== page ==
Modeling Infectious Diseases in Humans and Animals
Matt J. Keeling & Pejman Rohani

Stochastic Dynamics

All the models considered thus far have been deterministic. This means they are essentially fixed “clockwork” systems; given the same starting conditions, exactly the same trajectory is always observed. Such a Newtonian view of the world does not apply to the dynamics of real pathogens. If it were possible to “re-run” a real-world epidemic, we would not expect to observe exactly the same people becoming infected at exactly the same times. Clearly, there is an important element of chance. Stochastic models are concerned with approximating or mimicking this random or probabilistic element. In general, the role played by chance will be most important whenever the number of infectious individuals is relatively small, which can be when the population size is small, when an infectious disease has just invaded, when control measures are successfully applied, or during the trough phase of an epidemic cycle. In such circumstances, it is especially important that stochasticity is taken into account and incorporated into models.
This chapter details three distinct methods of approximating the chance element in disease transmission and recovery: (1) introducing chance directly into the population variables, (2) by random parameter variation, and (3) individual-level, explicit modeling of the random events (Bartlett 1957). This third method is generally the most popular and will be the predominant focus of this chapter, illustrated by examples from the recent literature. All these examples have two elements in common. First, they predict different outcomes from the same initial conditions and, as such, multiple simulations are required to determine the expected range of behavior. Second, they all require the use of a random number-generating routine -- this can be thought of as a rather clever computational trick that can deliver an apparently random sequence of numbers in some prescribed range. (In the C++ programs we utilise a built-in random number generator, whereas for the Fortran programs a simple routine is used)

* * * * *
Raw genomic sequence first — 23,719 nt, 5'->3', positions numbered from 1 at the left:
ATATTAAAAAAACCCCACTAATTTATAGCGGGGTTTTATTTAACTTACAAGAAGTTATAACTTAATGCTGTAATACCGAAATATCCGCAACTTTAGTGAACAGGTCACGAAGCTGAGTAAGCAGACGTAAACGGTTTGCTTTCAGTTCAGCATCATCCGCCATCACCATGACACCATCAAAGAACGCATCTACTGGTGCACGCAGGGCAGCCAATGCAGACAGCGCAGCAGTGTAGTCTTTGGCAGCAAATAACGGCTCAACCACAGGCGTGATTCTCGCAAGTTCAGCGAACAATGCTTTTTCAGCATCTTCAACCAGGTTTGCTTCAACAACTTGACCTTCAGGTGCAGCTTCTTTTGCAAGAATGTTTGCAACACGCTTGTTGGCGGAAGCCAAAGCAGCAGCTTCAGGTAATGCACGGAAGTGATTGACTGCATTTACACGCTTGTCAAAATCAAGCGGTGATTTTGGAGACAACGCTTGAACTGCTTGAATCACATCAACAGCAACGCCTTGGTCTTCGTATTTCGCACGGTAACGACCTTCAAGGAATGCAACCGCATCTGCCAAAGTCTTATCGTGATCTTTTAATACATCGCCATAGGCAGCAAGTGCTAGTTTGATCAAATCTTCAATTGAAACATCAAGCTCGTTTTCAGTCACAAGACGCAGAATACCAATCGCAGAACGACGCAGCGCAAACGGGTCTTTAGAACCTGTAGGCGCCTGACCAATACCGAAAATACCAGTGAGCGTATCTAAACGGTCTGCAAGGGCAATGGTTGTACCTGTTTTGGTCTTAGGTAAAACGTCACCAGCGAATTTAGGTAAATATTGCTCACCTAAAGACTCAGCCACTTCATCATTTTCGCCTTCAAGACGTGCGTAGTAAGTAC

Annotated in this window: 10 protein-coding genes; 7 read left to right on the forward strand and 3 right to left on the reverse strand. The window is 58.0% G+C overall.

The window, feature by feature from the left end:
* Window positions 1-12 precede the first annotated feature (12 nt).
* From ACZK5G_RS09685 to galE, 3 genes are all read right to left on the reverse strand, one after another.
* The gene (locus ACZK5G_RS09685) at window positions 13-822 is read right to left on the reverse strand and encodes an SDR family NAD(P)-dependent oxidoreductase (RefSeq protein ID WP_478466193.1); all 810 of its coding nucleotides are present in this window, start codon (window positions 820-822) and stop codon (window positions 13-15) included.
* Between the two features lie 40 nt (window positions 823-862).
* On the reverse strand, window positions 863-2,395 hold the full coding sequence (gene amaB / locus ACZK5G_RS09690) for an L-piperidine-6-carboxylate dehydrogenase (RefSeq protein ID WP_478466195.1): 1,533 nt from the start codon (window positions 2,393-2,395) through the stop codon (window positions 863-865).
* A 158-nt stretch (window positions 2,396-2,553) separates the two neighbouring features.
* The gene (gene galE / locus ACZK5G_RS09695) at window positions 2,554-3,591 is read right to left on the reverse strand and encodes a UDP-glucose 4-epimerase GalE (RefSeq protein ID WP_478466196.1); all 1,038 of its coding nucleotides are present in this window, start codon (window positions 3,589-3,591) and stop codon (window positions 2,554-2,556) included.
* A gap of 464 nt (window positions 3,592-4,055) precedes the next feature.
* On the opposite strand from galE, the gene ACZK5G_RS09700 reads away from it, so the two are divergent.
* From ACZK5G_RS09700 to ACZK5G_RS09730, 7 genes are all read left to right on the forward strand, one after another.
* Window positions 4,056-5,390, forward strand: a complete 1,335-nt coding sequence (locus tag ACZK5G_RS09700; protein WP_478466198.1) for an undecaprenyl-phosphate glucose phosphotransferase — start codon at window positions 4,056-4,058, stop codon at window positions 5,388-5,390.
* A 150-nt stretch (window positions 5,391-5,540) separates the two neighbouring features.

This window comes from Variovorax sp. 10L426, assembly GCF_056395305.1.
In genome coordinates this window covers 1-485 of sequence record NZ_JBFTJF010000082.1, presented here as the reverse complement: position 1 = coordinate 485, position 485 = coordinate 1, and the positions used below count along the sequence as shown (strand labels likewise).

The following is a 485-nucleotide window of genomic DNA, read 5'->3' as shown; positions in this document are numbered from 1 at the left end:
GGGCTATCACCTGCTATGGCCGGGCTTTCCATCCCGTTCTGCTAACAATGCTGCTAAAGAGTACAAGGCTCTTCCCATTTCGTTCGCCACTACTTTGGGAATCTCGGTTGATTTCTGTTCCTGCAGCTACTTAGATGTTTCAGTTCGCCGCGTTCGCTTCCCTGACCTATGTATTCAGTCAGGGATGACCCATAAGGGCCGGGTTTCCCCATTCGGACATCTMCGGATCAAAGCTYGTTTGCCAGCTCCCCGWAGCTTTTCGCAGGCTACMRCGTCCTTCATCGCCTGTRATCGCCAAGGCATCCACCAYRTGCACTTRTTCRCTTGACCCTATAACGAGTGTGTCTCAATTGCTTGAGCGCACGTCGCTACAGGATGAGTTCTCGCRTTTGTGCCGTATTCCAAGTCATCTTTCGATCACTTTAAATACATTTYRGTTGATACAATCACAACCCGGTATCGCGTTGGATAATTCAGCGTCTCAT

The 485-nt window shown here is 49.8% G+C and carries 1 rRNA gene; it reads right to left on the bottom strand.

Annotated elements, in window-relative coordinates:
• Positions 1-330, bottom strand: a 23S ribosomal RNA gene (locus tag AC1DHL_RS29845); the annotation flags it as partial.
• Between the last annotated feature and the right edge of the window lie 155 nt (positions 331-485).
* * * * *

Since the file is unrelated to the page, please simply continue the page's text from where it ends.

Program 6.1
Page 194
SIR model with Constant additive noise
Program 6.2
Page 197
SIR model with Scaled additive noise
Program 6.3
Page 202
SIS model with demographic stochasticity
Program 6.4
Page 203
SIR model with demographic stochasticity
Program 6.5
Page 204
SIR model with tau leap method
Program 6.6
Page 210
SIR model with two types of imports

Questions and comments to: or
Princeton University Press
Our research web pages:
Matt Keeling      Pejman Rohani